5 observations and more from Duke football's first half against Boston College

Leonard scored the first touchdown of the night with a 60-yard run.
Leonard scored the first touchdown of the night with a 60-yard run.

Duke seized control as the first half went on Friday night in Chestnut Hill, Mass., jumping out to a 24-14 lead at the break. With two more quarters to play, the Blue Devils look poised to secure a big win on the road.

Five observations:

Mad dash: After a shaky opening minute featuring a pair of penalties, the Blue Devils found themselves backed up to their own 13-yard line. But less than three minutes into the game, Duke was already in the end zone courtesy of Riley Leonard’s 60-yard rushing touchdown. First-year head coach Mike Elko’s team is no stranger to fast starts or big first quarters, but Duke’s 82 opening-drive rushing yards set the tone right out of the gate as the Blue Devils dashed 147 yards on the ground before the break. Whether it was redshirt junior Jordan Waters, sophomore Jaquez Moore or Leonard, Duke looked like it could burst past the sluggish Boston College defensive line for another long score on any given play.

Air Morehead: Boston College did its best to make life easy in the early going for redshirt freshman quarterback Emmett Morehead, making his first-career start in place of injured starter Phil Jurkovec. The 6-foot-5 California native played mistake-free football in the first quarter, taking few chances aside from his 36-yard completion to Joseph Griffin Jr., which set up a walk-in touchdown for star receiver Zay Flowers moments later. Morehead has been set up to succeed so far and looked comfortable in the pocket, but with the Eagles trailing by multiple scores with 30 minutes to play, head coach Jeff Hafley will likely have to put a fair deal more on his signal caller’s shoulders. 

Slow and steady: Duke has made a habit of not only starting fast, but playing fast, getting to the line and keeping opposing defenses on their heels throughout the game. The Blue Devils are still doing so Friday, but a bit differently—rushing has been the name of the game for offensive coordinator Kevin Johns’ unit, and in return, Duke has tired out the Boston College defense simply by dominating time of possession.

Eagles rising: It was a fairly unexciting half of football for the home team, although Boston College did find the end zone after being held to three points in last week’s loss to UConn. Still, the Eagles found their footing late with Morehead, quietly stringing together an impressive drive to end the half aided by Duke’s second end-zone defensive pass interference call of the night. Griffin hauled in Boston College’s second score on the very next play, giving his team life heading into the second half.

Urgency and calm: It’s no secret that the Blue Devils are playing for more than just the average win Friday; a victory would make them bowl eligible at 6-3 and bring Duke’s remarkable turnaround to new heights. For as big of a deal as it would be for this team to make it official, the Blue Devils have looked properly focused to this point and, as a result, are in the driver’s seat heading into the second half.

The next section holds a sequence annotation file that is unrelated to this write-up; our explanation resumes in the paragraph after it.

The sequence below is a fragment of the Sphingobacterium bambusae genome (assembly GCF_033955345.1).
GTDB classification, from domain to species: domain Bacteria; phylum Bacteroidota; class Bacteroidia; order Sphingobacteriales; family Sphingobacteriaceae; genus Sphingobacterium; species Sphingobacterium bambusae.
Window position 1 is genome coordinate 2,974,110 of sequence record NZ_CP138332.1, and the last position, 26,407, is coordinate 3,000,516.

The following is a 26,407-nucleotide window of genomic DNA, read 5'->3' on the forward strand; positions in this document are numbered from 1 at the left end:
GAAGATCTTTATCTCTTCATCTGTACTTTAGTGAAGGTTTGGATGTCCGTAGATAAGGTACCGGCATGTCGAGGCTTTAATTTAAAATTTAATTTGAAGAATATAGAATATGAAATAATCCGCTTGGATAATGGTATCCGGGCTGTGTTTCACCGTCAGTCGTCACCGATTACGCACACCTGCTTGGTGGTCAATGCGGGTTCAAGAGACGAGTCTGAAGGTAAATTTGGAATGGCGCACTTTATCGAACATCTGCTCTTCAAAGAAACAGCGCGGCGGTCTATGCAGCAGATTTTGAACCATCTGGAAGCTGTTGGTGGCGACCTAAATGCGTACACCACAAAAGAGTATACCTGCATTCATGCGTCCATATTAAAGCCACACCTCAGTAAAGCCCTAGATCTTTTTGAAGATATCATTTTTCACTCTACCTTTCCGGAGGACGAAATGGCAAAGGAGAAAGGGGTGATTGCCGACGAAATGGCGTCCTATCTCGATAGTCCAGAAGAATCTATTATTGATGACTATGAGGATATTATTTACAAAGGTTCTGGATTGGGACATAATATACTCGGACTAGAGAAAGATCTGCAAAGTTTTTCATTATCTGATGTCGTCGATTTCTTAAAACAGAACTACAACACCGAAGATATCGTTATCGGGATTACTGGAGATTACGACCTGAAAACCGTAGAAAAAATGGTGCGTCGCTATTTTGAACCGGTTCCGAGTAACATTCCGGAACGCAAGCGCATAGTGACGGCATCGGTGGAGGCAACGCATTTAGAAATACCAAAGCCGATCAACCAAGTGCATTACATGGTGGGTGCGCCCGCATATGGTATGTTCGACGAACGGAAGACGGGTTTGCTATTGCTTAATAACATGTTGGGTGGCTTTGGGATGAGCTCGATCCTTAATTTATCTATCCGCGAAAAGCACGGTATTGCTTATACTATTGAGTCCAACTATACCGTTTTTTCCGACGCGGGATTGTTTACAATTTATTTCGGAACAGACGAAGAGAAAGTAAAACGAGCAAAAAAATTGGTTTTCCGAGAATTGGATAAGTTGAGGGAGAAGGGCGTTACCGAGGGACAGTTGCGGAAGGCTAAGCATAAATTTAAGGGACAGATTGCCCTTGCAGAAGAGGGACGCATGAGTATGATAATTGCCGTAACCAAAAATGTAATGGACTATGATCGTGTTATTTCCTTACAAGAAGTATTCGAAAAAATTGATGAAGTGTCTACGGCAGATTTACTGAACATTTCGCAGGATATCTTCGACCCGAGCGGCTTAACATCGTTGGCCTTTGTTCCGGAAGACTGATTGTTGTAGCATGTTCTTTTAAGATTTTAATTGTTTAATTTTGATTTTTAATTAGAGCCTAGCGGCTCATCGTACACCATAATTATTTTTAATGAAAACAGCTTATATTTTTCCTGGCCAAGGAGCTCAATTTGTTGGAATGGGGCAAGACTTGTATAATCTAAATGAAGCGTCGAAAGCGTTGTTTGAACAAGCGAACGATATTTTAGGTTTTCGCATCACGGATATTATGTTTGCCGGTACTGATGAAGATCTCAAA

By the numbers:

50-yard rushing touchdowns: Leonard’s first-quarter trip to the end zone was his third rushing score of 50-plus yards this fall, moving him one shy of the program record of four. With nine rushing touchdowns to his name this season, the sophomore quarterback continues to do it both through the air and on the ground.

36 total plays: It took some time for Duke to take control, but the disparity in offensive snaps has been telling. The Blue Devils have taken 36 total snaps with the ball in their hands, leading Boston College’s 28 by a fair margin. It has been a meticulous effort for Duke, but an effective one all the same.

6 first downs: The Eagles are having a hard time moving the chains, whether or not they are keeping the Blue Devils’ turnover-happy defense from doing what it does best. Boston College’s offense has just six first downs, making life difficult on its defense as Duke leads time of possesion 18:07-11:53 at the half.

A play that mattered:

It was nowhere near as exciting or flashy as Leonard’s opening score, but Waters’ seven-yard capper to a 10-play, 51-yard touchdown drive spanning nearly six minutes of clock gave Duke some control with a 17-7 lead early in the second quarter. The Blue Devils, before roaring back against Miami last time out, have often come out on the wrong side of the score in matchups that are close early—Waters’ score, while fairly standard, has given Duke some cushion as it looks to win with a different script.

Jonathan Levitan

Jonathan Levitan is a Trinity senior and was previously sports editor of The Chronicle's 118th volume.


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